Title IX: Changing Education

By Lauren Leffelman

*At the time of this post, Lauren is a senior in high school. She participates in volleyball, soccer, cheerleading, dance, and National Honor Society  In the fall, she plans to attend Aurora University. This is her research paper which won a superior ribbon at the Illinois History Expo. Lauren is the only student I have ever known to openly cheer when told that an essay was going to be written in class.

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Equality is defined as the state or quality of being equal; correspondence in quantity, degree, value, rank, or ability.  In the early 1970s, women were being excluded from the benefits of equality in education. Women were not allowed equal access to athletics, financial aid, and admissions. However, a major turning point came not only the education system, but America as a whole in 1972: the establishment of Title IX. Title IX was an educational amendment act of 1972 that put an end to discrimination among females in higher education systems.  The educational amendment stated that, “No person in the United States shall, on the basis of sex, be excluded from participation in, be denied the benefits of, or be subjected to discrimination under any education program or activity receiving Federal financial assistance.” [1] Women were now allowed to take full advantage of all that college had to offer and/or to fully participate in the college experience. Higher education had become something for not only men, but women as well. Title IX was a symbol for expanded opportunities for females. The amendment has been a driving force and an inspiration to women throughout the generations. Title IX helped to establish a place for women in the higher education systems of today.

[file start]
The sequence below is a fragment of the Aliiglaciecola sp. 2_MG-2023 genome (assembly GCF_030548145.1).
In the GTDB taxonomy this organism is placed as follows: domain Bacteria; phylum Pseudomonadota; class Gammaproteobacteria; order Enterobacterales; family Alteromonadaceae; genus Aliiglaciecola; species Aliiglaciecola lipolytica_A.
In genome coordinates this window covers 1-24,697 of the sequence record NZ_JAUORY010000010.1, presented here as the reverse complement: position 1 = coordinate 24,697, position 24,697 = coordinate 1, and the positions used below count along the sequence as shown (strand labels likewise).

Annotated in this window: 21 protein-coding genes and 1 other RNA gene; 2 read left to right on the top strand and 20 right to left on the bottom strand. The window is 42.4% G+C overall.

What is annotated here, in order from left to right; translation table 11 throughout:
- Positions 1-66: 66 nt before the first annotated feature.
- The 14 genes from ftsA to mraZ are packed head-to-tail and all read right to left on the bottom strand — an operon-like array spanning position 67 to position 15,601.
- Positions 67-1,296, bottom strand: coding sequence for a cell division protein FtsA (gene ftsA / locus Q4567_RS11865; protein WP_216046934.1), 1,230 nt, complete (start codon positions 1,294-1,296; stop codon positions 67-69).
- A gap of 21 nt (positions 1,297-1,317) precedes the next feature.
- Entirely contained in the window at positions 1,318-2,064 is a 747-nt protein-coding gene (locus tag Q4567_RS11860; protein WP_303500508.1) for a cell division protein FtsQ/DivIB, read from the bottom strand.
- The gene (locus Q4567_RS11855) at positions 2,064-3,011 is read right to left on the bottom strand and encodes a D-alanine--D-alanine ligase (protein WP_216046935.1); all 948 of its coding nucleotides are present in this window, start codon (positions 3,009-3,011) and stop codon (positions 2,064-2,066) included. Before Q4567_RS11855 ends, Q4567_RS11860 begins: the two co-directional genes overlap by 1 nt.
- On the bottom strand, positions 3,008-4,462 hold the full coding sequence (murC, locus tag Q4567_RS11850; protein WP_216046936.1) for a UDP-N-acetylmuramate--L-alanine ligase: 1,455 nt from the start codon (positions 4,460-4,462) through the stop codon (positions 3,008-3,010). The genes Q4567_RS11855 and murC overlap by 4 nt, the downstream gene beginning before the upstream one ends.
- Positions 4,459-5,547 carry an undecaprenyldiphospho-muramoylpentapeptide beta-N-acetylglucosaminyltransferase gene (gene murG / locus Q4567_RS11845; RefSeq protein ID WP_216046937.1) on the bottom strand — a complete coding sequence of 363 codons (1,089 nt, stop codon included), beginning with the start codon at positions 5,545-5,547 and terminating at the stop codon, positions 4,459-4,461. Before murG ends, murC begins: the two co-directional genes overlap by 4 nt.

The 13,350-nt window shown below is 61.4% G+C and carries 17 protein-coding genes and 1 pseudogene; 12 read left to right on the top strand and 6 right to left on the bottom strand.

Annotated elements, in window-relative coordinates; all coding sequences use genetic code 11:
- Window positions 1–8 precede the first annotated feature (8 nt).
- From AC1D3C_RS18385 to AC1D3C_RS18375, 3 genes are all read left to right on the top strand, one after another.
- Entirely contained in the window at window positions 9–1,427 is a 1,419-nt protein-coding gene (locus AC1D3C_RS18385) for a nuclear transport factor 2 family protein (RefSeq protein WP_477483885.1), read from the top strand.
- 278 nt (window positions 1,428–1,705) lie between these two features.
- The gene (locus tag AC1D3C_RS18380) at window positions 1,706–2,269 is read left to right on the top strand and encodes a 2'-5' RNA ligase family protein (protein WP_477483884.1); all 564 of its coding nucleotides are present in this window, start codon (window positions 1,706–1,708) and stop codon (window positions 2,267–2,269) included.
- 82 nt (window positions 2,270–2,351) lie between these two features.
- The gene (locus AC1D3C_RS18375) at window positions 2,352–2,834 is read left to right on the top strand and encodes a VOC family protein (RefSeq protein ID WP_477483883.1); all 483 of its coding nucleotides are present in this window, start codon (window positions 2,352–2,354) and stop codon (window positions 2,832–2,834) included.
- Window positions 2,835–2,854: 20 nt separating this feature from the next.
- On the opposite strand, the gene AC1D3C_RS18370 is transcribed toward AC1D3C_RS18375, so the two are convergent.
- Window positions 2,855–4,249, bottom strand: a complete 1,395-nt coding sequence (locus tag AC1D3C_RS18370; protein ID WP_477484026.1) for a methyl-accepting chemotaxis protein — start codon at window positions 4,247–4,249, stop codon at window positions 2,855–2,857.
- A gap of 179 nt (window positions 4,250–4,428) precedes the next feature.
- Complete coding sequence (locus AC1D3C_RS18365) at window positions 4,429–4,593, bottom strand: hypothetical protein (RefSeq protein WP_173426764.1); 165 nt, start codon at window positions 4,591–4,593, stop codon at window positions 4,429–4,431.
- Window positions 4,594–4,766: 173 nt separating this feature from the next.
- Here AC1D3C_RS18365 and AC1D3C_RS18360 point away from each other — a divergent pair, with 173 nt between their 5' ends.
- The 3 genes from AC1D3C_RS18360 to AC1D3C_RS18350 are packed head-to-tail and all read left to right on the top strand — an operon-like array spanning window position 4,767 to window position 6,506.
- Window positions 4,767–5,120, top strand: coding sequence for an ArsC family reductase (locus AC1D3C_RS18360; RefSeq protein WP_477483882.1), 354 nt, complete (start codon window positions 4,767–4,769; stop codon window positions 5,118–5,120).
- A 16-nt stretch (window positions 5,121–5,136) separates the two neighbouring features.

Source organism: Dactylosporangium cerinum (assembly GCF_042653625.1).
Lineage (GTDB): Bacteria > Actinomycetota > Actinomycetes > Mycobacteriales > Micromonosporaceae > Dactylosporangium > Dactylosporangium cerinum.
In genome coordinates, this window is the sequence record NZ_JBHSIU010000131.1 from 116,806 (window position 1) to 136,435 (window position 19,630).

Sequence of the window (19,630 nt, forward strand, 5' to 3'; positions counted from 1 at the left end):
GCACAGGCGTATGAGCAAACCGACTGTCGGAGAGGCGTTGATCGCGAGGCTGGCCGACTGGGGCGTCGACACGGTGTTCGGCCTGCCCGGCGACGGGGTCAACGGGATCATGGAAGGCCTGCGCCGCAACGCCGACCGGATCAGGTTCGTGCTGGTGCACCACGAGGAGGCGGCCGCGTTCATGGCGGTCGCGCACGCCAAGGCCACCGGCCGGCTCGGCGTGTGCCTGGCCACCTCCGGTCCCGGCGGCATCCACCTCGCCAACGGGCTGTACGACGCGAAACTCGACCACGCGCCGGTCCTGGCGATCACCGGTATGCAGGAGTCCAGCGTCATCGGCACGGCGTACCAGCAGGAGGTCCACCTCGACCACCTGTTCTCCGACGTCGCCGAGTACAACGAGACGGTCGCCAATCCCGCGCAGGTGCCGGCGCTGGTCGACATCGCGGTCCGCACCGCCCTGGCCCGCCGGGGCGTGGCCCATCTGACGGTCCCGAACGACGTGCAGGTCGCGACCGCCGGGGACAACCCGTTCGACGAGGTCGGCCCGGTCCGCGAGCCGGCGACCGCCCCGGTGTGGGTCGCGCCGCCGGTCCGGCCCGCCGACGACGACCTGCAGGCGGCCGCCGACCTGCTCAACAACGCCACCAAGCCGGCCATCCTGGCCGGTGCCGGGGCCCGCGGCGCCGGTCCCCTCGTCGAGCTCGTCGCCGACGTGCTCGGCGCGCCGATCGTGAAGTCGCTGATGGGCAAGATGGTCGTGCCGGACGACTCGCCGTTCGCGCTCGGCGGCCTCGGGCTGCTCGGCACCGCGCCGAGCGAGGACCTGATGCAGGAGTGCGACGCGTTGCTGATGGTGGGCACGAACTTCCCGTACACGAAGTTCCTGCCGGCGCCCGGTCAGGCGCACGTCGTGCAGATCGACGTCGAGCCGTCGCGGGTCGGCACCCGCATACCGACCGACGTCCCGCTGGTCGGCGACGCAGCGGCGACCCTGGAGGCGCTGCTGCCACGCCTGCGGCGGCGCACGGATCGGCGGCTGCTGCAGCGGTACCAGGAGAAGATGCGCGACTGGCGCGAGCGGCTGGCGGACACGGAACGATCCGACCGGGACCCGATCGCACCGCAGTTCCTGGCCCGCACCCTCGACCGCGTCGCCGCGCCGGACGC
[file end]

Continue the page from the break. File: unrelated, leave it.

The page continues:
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Before the establishment of Title IX women were not allowed to play sports or if they were the sports were extremely limited. Moreover, they didn’t receive the same treatment that boys received. They had fewer coaches and their equipment wasn’t very good either.

To begin with, the Education Amendment of 1972, most commonly referred to as Title IX, originated from the 1965 presidential executive order which did not allow for federal contractors to discriminate on the basis of race, color, religion, or origin. Furthermore, in 1968 President Johnson extended by adding that employment could not be dependent on gender. Even further, a senior scholar for the National Association of Women in Education, Bernice R. Sandler made a connection with women in the workforce and women in college. She concluded that since colleges were considered federal contractors, they could not discriminate against the admission of women. [2] In 1970, the fight for women’s equality began. Legislations were being drafted banning the discrimination on the basis of gender in education. The original plan was to extend the Title VII, which was the Civil Rights Act. With much effort, Title IX was born and with that it took on its own entity. In the beginning stages of the legislation of Title IX, the wording was difficult to understand, and it was not known whether the bill would cover almost every aspect of college life including sports, housing, counseling, and health services. It took nearly three years for the government to get into specific regulations. Overall, the board decided that the entire school must be in compliance with Title IX. To make sure that all facets of the schooling systems were in compliance, the Office of Civil Rights was in charge of enforcing the amendment wholly and equally. Another piece to the foundation of this amendment was the Vocational Equity Act of 1963, which proclaimed that those with federal funding must eliminate sex bias, stereotyping, and discrimination in school systems. Title IX was subject to over 20 proposed amendments. Signed by Richard Nixon on June 23, 1972, Title IX became an amendment that would continue to evolve and benefit the lives of many.